Recently I was asked to listen to 23 phone intercept recordings and determine if any of the voices in these conversations were repetitive. As an audio forensic expert, when I conduct a voice identification test, I have to have an exemplar or voice sample of the accused.
Back to back voice samples are the first step to a task like this. Each telephone conversation included two voices. The first thing I did was separate the voices and create two new audio project files. That way I can critically listen to all voices back to back in order to determine if any of the voices were identical or at least had similar characteristics.
These telephone recordings were created by federal law enforcement and were very clean. No noise reduction was necessary because the recordings were created back in the analogue days.
Once I completed this back to back assembly process, I had the recordings transcribed so I could choose phrases and sentences to use when creating the exemplar. An exemplar is a known sample of speech recorded as exact as possible to the original evidence. The exemplar is created under supervision so I know the identity of the person speaking (who is the accused).
When the exemplar recording is complete, those phrases that were recorded are now inserted into the original evidence recordings in the new audio project files for critical listening. In this particular case, I noticed that the exemplar did match some of the telephone conversation evidence that was recorded by the federal authorities.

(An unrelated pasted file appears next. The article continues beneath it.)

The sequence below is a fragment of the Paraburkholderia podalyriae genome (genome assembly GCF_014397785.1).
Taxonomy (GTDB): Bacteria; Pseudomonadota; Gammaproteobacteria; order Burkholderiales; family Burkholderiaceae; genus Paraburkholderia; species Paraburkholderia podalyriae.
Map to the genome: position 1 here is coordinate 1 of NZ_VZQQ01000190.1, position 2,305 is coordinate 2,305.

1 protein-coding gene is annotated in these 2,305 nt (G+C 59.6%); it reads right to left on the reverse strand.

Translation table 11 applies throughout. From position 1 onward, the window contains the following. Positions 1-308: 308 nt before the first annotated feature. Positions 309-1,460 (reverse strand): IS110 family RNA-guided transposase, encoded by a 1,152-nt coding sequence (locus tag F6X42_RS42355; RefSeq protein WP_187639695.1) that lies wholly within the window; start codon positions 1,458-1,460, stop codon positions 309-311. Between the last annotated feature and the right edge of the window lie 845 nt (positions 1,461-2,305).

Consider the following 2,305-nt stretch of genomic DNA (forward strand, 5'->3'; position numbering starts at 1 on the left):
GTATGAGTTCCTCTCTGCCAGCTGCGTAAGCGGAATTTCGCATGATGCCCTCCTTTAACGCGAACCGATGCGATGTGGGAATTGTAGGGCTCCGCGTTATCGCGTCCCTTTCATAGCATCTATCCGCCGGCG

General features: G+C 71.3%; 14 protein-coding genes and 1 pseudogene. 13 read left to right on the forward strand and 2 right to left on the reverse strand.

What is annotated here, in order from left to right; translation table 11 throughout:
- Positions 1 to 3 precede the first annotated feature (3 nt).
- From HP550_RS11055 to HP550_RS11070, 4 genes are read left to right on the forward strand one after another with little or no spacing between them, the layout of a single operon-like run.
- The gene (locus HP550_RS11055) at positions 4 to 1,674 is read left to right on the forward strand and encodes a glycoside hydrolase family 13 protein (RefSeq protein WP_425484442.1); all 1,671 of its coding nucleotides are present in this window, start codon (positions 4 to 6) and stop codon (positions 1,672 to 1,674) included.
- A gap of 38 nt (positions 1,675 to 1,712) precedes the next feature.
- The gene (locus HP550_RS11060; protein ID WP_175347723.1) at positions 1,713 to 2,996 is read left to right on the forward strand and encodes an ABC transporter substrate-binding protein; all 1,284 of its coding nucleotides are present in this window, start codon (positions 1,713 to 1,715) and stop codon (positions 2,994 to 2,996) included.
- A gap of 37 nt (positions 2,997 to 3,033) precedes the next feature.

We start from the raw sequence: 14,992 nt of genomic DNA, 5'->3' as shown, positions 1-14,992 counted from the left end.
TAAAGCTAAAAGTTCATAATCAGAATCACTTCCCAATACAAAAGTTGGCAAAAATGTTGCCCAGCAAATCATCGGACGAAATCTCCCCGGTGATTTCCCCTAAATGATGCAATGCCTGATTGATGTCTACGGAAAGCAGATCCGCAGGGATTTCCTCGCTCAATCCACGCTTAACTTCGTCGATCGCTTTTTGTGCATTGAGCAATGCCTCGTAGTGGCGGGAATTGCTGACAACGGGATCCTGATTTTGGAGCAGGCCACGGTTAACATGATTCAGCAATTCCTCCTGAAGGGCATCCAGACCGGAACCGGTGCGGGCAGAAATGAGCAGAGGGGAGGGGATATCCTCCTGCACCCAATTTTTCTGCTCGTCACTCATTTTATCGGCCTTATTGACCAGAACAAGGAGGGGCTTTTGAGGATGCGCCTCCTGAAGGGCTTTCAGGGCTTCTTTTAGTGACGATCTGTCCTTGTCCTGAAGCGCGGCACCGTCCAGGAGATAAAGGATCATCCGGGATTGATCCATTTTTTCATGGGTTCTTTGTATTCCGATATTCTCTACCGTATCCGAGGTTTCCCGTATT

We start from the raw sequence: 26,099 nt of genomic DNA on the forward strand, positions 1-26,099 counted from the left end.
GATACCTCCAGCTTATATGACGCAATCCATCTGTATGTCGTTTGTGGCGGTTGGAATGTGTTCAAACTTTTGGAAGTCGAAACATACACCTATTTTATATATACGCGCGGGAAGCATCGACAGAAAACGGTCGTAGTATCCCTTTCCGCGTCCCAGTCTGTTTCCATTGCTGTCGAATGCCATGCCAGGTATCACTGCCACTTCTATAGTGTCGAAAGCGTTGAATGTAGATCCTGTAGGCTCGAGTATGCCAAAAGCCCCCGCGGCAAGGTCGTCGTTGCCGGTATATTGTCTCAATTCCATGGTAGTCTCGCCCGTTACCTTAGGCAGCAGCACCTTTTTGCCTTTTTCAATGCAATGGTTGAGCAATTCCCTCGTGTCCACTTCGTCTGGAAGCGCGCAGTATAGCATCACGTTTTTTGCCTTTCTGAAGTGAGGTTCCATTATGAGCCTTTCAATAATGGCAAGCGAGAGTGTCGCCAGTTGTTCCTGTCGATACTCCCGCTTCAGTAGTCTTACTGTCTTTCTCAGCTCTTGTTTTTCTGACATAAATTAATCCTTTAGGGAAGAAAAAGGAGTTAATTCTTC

The next step is to create work notes listing all the similarities as well as differences observed during the critical listening phase of the voice identification testing. These notes help me create my report when the voice identification testing is complete.
I also use spectrum analysis and sonograms to help with the identification process. I often print out the display of these two electronic measurement devices and include these print outs with my report.
One thing I have learned over the 25+ years as a forensic expert: keep it simple. Judges like a non complicated decision from a qualified forensic examiner. They become frustrated when they have to interpret new information they have never heard of or are not familiar with.
Voice identification is both an art and a science. As a voice identification expert, I use my talent skill and ability in every case I am assigned to. The science is acceptable in court and the art is the ability to adapt every case to scientific standards.
For more on Voice Identification, check out Ed Primeau’s latest book, “That’s Not My Voice!” available on Amazon.